Date of Award
Open Access Dissertation
Rural residents experience a greater burden of chronic disease related to physical inactivity and poor diet than their urban counterparts. A promising strategy to improve these health behaviors in rural areas is to leverage existing structures that may support physical activity and healthy eating, such as churches, in public health interventions. Three studies were conducted as part of this dissertation. They were designed to: 1) examine whether the walkability and healthy food density of neighborhoods surrounding rural and urban churches are associated with race, socioeconomic status, and rural/urban status; 2) examine rural church leaders’ views on the role of faith-based organizations in improving physical activity and healthy eating in rural communities and the viability of using rural churches as spaces for community physical activity and healthy eating initiatives; 3) analyze the effect of home neighborhood walkability and healthy food density on changes in church member physical activity and healthy eating in the context of a 12-month faith-based intervention.
In my study of church neighborhood walkability and healthy food density in 990 United Methodist Churches (UMC) in South Carolina (SC), we found that churches located in urban neighborhoods had better neighborhood walkability scores than those located in rural areas (r=0.29, p<.0001). Further, churches with predominantly white congregations had more favorable neighborhood walkability scores than those with predominantly Black/African American congregations (r=0.08, p=.02). At higher income levels, churches with predominantly white congregations had better neighborhood walkability scores than those with predominantly Black/African American congregations (p=.03). There may be value in encouraging churches, especially Black churches, to audit their neighborhood walkability and healthy food density to promote advocacy for enhanced physical activity and food environments and/or policies.
In my second study, interviews with 17 pastors of rural UMC churches in SC showed that most churches had a kitchen (88%), classrooms (82%), and open field space (71%), all of which could be leveraged for physical activity and/or healthy eating promotion. Most pastors (53%) also reported having formal or informal shared use agreements in place, but few pertaining to physical activity (12%) and none to healthy eating. The themes that emerged from interviews described community environment and church-level barriers and enablers to health promotion, as well as pastors’ perceived barriers and enablers to shared use agreements. In general, rural pastors view health promotion as an important aspect of church outreach, however rural communities are limited in their physical activity and healthy eating infrastructure. Further, rural pastors are open to sharing church space and few barriers exist to putting these types of agreements into place. Policymakers in rural areas should consider approaching rural churches to implement shared use agreements and expand access to physical activity and healthy eating facilities for the community.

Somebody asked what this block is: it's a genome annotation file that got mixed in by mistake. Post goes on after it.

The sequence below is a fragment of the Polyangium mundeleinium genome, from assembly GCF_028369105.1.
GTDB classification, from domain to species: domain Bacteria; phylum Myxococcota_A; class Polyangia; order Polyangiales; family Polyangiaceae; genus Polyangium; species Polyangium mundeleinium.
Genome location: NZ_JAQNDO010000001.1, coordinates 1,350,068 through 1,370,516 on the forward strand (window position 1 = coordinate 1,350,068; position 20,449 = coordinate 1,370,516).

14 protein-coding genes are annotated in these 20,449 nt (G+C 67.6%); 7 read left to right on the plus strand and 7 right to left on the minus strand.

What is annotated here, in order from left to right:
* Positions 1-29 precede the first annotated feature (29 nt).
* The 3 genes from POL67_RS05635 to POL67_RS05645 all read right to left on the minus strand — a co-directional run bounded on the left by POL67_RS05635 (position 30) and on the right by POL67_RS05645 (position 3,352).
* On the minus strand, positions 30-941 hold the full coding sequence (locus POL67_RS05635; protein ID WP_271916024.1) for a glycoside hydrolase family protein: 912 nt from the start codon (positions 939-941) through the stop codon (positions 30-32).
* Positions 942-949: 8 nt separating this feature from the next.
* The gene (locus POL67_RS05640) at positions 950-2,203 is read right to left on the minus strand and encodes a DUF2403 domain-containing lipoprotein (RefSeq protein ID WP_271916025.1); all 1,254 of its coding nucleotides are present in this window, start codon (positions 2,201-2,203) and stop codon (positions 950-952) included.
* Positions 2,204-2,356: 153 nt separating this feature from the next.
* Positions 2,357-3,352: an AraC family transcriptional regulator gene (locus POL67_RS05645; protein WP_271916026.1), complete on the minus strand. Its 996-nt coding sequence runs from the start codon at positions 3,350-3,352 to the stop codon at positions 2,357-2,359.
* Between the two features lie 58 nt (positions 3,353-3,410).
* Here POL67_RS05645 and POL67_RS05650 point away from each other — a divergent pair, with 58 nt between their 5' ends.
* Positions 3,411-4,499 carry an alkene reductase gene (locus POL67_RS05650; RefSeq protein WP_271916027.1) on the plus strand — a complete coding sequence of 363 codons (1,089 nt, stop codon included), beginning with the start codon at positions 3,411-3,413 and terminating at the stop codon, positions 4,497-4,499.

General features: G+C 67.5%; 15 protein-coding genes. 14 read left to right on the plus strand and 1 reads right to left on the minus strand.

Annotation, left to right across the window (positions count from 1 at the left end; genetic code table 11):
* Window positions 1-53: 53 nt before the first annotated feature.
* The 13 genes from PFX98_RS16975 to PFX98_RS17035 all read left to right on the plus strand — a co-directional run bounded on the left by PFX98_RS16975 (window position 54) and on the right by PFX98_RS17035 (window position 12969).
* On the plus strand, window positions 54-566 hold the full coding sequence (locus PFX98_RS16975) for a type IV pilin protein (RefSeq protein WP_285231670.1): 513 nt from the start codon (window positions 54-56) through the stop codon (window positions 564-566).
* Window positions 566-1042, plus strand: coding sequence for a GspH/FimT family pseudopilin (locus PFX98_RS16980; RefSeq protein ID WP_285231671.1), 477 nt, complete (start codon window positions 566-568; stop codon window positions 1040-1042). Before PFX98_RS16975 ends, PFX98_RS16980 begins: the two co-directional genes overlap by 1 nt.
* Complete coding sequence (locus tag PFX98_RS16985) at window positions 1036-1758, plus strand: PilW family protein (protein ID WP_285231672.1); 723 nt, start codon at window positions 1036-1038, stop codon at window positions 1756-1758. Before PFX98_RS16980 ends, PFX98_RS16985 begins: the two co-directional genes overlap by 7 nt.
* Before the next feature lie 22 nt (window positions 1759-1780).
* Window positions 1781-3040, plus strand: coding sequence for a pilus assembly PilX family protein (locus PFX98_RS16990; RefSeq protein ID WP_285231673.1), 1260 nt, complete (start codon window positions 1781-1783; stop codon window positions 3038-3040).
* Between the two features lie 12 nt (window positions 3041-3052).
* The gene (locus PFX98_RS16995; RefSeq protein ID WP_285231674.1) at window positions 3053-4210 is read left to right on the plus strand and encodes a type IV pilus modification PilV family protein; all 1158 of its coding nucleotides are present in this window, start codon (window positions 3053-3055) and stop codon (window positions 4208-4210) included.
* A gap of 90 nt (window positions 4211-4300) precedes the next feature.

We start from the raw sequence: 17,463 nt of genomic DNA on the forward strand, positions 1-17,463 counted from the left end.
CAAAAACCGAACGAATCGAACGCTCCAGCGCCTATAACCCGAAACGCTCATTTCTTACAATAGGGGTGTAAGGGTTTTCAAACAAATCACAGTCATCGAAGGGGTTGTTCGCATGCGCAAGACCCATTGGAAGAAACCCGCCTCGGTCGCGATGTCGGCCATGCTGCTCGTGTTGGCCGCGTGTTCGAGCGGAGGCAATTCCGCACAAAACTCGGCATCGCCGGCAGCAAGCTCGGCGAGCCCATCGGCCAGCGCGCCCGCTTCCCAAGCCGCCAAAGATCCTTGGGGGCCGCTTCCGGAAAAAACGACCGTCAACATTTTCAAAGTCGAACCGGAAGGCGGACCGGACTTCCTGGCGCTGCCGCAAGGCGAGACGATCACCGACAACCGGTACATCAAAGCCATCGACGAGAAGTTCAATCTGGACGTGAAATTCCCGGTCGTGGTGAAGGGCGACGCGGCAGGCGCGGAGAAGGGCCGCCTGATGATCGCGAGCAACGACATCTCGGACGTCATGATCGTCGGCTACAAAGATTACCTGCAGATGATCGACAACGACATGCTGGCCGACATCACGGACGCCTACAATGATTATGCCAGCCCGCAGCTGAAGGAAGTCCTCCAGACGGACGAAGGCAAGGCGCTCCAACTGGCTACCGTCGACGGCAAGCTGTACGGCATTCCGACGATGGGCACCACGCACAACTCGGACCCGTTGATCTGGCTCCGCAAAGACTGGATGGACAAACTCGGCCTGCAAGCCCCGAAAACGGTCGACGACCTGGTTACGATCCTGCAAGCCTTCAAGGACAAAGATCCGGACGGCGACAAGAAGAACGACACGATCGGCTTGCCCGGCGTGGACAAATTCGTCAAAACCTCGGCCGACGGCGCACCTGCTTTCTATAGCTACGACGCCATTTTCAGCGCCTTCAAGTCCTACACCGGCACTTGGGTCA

In my third study, I hypothesized that church members with more favorable home neighborhood walkability and healthy food density environments would report greater changes in physical activity and fruit and vegetable intake while taking part in a 12-month faith-based physical activity and healthy eating organizational intervention. A total of 232 participants from seven churches completed baseline surveys and 166 completed 12-month surveys (72% retention). On average, participants lived in neighborhoods with walkability scores that were below national average. Mean mRFEI score for participant home addresses was 10.8, which is slightly greater than the national average. Contrary to hypotheses, I did not find a time*neighborhood environment interaction. A time effect revealed that physical activity, fruit consumption, and vegetable consumption increased over time. Further, education status and age were positively associated with moderate to vigorous PA and vegetable consumption, respectively.
Faith-based organizations are promising partners for physical activity and healthy eating interventions, as churches are located in virtually every community across the country, including traditionally underserved rural settings. In rural communities, churches are well-equipped for physical activity and healthy eating initiatives as internal physical activity and healthy eating supports (like fellowship halls or kitchens) or external physical activity and healthy eating supports are often present. This dissertation identifies disparities in church neighborhood environments that should be addressed in the context of physical activity and healthy eating interventions in faith-based settings. It also highlights the potential of partnering with rural churches to develop and deliver health promoting-activities, and the need to examine and understand the multiple diverse environments that determine individual health behaviors. These results may be used as a foundation for future research in environmental faith-based interventions, particularly those that seek to partner with churches to enhance community access to space for physical activity and healthy eating in rural areas.
Day, K. R.(2023). Leveraging Church Environments to Promote Rural Physical Activity and Healthy Eating. (Doctoral dissertation). Retrieved from https://scholarcommons.sc.edu/etd/7373
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